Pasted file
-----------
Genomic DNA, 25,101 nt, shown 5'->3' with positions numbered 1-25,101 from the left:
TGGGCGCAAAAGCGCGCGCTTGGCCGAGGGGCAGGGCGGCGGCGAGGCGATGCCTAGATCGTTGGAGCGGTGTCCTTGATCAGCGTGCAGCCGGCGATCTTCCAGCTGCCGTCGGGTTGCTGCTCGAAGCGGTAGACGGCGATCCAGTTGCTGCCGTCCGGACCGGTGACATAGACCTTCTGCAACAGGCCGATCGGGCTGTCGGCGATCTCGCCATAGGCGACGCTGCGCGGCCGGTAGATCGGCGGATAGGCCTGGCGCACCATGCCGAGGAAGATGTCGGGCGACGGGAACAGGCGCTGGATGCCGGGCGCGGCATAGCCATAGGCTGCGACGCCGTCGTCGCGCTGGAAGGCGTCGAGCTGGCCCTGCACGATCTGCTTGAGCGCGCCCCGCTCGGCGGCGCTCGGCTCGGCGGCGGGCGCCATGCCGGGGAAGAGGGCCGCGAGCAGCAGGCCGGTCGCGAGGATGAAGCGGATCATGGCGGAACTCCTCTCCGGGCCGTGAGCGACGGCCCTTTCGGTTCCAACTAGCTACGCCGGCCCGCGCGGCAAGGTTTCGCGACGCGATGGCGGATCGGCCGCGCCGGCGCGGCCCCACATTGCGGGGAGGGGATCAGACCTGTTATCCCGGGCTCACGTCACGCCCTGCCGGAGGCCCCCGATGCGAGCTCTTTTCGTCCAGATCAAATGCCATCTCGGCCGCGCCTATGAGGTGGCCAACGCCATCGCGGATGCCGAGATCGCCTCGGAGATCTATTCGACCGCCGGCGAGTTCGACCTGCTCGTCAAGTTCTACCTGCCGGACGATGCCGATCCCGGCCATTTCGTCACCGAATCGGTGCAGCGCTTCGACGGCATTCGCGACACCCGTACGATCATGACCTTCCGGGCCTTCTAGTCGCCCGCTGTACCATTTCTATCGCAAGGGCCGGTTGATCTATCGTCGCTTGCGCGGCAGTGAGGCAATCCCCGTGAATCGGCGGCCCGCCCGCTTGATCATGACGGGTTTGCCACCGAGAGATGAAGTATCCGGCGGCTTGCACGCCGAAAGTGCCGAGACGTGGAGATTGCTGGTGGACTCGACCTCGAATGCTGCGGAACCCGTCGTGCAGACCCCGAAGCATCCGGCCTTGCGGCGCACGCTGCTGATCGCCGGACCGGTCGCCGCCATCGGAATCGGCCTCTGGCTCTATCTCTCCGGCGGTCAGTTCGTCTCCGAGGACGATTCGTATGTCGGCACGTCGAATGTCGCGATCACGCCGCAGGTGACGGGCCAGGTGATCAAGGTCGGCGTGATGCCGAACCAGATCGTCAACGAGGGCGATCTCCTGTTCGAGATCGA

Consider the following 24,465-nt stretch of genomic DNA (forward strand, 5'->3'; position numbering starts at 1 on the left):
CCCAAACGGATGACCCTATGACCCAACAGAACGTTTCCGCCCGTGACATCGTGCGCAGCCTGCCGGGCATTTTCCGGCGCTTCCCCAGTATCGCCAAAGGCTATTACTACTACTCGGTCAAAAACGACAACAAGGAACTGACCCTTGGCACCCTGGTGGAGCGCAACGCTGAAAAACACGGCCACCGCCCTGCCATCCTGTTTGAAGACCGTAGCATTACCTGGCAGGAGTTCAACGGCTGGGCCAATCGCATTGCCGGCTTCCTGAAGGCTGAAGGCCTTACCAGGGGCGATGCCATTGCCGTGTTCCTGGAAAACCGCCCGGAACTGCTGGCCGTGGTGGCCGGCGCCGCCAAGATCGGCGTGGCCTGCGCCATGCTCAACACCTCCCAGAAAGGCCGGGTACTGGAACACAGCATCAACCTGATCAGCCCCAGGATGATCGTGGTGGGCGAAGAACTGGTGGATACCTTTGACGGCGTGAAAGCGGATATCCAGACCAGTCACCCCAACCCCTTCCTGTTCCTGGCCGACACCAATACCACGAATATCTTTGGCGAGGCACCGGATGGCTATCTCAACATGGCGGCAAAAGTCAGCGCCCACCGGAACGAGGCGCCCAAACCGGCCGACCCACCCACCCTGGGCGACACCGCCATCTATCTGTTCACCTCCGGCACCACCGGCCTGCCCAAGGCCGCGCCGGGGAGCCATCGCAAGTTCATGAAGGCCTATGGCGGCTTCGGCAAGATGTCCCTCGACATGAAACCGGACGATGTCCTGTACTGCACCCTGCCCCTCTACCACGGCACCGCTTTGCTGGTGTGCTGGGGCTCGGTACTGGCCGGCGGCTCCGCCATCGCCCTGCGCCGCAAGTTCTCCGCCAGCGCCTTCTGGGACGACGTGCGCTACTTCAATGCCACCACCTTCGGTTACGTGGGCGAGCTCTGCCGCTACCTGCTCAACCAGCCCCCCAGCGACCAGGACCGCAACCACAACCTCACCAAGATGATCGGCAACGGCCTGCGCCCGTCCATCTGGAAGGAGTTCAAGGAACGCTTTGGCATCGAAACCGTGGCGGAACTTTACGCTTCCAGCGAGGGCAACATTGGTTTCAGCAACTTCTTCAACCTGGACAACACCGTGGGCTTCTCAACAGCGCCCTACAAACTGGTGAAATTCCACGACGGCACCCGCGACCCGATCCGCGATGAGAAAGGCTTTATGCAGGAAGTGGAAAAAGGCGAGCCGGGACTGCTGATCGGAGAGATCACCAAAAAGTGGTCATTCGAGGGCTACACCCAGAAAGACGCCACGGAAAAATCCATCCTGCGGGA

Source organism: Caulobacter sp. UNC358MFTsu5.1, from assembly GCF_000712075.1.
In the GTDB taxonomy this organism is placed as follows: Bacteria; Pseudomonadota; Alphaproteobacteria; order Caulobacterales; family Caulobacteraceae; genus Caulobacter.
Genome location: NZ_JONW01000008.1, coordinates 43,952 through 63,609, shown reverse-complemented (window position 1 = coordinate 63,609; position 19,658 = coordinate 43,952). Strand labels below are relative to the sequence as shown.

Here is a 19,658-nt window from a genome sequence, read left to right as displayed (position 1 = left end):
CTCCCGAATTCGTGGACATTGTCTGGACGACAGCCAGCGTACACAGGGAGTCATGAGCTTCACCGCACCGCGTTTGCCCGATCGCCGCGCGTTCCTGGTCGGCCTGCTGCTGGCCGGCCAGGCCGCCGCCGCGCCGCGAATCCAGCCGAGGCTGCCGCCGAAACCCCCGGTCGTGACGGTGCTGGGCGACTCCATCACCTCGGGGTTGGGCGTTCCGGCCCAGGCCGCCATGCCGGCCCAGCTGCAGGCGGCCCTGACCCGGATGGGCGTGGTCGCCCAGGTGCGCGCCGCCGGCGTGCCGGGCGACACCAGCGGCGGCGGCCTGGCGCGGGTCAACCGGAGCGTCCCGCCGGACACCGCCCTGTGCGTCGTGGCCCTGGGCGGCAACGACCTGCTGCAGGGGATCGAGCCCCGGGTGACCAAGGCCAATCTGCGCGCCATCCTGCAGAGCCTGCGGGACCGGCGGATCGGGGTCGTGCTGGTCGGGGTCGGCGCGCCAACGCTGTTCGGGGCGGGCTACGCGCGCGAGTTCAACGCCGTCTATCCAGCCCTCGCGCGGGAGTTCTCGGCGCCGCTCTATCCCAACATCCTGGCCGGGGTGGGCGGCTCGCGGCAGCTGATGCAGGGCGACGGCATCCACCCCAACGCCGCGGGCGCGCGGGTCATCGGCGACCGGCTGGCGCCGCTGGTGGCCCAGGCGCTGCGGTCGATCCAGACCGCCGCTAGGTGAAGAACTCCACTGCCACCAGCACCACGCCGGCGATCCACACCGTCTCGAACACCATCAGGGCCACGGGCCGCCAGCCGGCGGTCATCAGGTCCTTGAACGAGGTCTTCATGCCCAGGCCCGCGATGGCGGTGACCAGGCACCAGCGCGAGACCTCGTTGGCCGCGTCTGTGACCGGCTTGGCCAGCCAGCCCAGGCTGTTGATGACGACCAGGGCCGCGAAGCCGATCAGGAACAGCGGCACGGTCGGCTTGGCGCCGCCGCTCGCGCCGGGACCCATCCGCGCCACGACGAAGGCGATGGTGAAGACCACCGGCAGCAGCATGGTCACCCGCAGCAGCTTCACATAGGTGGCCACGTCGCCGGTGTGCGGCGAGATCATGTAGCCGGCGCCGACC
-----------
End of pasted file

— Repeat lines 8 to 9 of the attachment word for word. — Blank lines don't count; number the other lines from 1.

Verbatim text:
Here is a 19,658-nt window from a genome sequence, read left to right as displayed (position 1 = left end):
CTCCCGAATTCGTGGACATTGTCTGGACGACAGCCAGCGTACACAGGGAGTCATGAGCTTCACCGCACCGCGTTTGCCCGATCGCCGCGCGTTCCTGGTCGGCCTGCTGCTGGCCGGCCAGGCCGCCGCCGCGCCGCGAATCCAGCCGAGGCTGCCGCCGAAACCCCCGGTCGTGACGGTGCTGGGCGACTCCATCACCTCGGGGTTGGGCGTTCCGGCCCAGGCCGCCATGCCGGCCCAGCTGCAGGCGGCCCTGACCCGGATGGGCGTGGTCGCCCAGGTGCGCGCCGCCGGCGTGCCGGGCGACACCAGCGGCGGCGGCCTGGCGCGGGTCAACCGGAGCGTCCCGCCGGACACCGCCCTGTGCGTCGTGGCCCTGGGCGGCAACGACCTGCTGCAGGGGATCGAGCCCCGGGTGACCAAGGCCAATCTGCGCGCCATCCTGCAGAGCCTGCGGGACCGGCGGATCGGGGTCGTGCTGGTCGGGGTCGGCGCGCCAACGCTGTTCGGGGCGGGCTACGCGCGCGAGTTCAACGCCGTCTATCCAGCCCTCGCGCGGGAGTTCTCGGCGCCGCTCTATCCCAACATCCTGGCCGGGGTGGGCGGCTCGCGGCAGCTGATGCAGGGCGACGGCATCCACCCCAACGCCGCGGGCGCGCGGGTCATCGGCGACCGGCTGGCGCCGCTGGTGGCCCAGGCGCTGCGGTCGATCCAGACCGCCGCTAGGTGAAGAACTCCACTGCCACCAGCACCACGCCGGCGATCCACACCGTCTCGAACACCATCAGGGCCACGGGCCGCCAGCCGGCGGTCATCAGGTCCTTGAACGAGGTCTTCATGCCCAGGCCCGCGATGGCGGTGACCAGGCACCAGCGCGAGACCTCGTTGGCCGCGTCTGTGACCGGCTTGGCCAGCCAGCCCAGGCTGTTGATGACGACCAGGGCCGCGAAGCCGATCAGGAACAGCGGCACGGTCGGCTTGGCGCCGCCGCTCGCGCCGGGACCCATCCGCGCCACGACGAAGGCGATGGTGAAGACCACCGGCAGCAGCATGGTCACCCGCAGCAGCTTCACATAGGTGGCCACGTCGCCGGTGTGCGGCGAGATCATGTAGCCGGCGCCGACC